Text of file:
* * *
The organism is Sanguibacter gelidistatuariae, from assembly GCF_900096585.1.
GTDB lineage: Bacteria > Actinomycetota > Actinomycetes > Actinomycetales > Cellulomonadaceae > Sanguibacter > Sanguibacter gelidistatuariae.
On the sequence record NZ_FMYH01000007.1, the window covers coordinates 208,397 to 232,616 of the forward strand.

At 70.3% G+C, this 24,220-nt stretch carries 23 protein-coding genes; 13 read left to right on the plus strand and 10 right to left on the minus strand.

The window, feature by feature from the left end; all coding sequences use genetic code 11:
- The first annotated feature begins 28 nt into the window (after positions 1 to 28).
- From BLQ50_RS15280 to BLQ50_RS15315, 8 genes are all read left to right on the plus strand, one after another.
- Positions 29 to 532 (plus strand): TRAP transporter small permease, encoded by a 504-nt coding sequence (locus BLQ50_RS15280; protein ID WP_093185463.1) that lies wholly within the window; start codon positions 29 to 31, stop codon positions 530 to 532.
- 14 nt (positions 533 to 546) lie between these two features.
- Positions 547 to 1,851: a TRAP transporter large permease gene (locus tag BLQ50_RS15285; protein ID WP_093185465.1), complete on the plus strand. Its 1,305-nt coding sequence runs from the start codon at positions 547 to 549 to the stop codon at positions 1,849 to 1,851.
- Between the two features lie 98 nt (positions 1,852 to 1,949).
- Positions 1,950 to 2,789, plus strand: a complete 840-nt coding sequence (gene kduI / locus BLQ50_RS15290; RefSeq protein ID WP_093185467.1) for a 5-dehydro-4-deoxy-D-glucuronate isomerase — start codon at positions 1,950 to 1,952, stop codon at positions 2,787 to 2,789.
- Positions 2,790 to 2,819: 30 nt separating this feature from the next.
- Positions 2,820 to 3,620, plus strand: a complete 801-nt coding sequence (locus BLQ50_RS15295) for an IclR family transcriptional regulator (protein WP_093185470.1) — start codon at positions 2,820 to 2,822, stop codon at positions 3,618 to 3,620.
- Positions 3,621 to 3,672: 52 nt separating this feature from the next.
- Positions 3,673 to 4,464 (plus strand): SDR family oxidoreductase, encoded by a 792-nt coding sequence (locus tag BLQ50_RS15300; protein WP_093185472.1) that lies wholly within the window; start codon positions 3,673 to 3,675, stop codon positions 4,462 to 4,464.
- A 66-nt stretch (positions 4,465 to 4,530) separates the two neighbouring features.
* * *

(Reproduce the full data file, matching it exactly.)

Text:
The organism is Sanguibacter gelidistatuariae, from assembly GCF_900096585.1.
GTDB lineage: Bacteria > Actinomycetota > Actinomycetes > Actinomycetales > Cellulomonadaceae > Sanguibacter > Sanguibacter gelidistatuariae.
On the sequence record NZ_FMYH01000007.1, the window covers coordinates 208,397 to 232,616 of the forward strand.

At 70.3% G+C, this 24,220-nt stretch carries 23 protein-coding genes; 13 read left to right on the plus strand and 10 right to left on the minus strand.

The window, feature by feature from the left end; all coding sequences use genetic code 11:
- The first annotated feature begins 28 nt into the window (after positions 1 to 28).
- From BLQ50_RS15280 to BLQ50_RS15315, 8 genes are all read left to right on the plus strand, one after another.
- Positions 29 to 532 (plus strand): TRAP transporter small permease, encoded by a 504-nt coding sequence (locus BLQ50_RS15280; protein ID WP_093185463.1) that lies wholly within the window; start codon positions 29 to 31, stop codon positions 530 to 532.
- 14 nt (positions 533 to 546) lie between these two features.
- Positions 547 to 1,851: a TRAP transporter large permease gene (locus tag BLQ50_RS15285; protein ID WP_093185465.1), complete on the plus strand. Its 1,305-nt coding sequence runs from the start codon at positions 547 to 549 to the stop codon at positions 1,849 to 1,851.
- Between the two features lie 98 nt (positions 1,852 to 1,949).
- Positions 1,950 to 2,789, plus strand: a complete 840-nt coding sequence (gene kduI / locus BLQ50_RS15290; RefSeq protein ID WP_093185467.1) for a 5-dehydro-4-deoxy-D-glucuronate isomerase — start codon at positions 1,950 to 1,952, stop codon at positions 2,787 to 2,789.
- Positions 2,790 to 2,819: 30 nt separating this feature from the next.
- Positions 2,820 to 3,620, plus strand: a complete 801-nt coding sequence (locus BLQ50_RS15295) for an IclR family transcriptional regulator (protein WP_093185470.1) — start codon at positions 2,820 to 2,822, stop codon at positions 3,618 to 3,620.
- Positions 3,621 to 3,672: 52 nt separating this feature from the next.
- Positions 3,673 to 4,464 (plus strand): SDR family oxidoreductase, encoded by a 792-nt coding sequence (locus tag BLQ50_RS15300; protein WP_093185472.1) that lies wholly within the window; start codon positions 3,673 to 3,675, stop codon positions 4,462 to 4,464.
- A 66-nt stretch (positions 4,465 to 4,530) separates the two neighbouring features.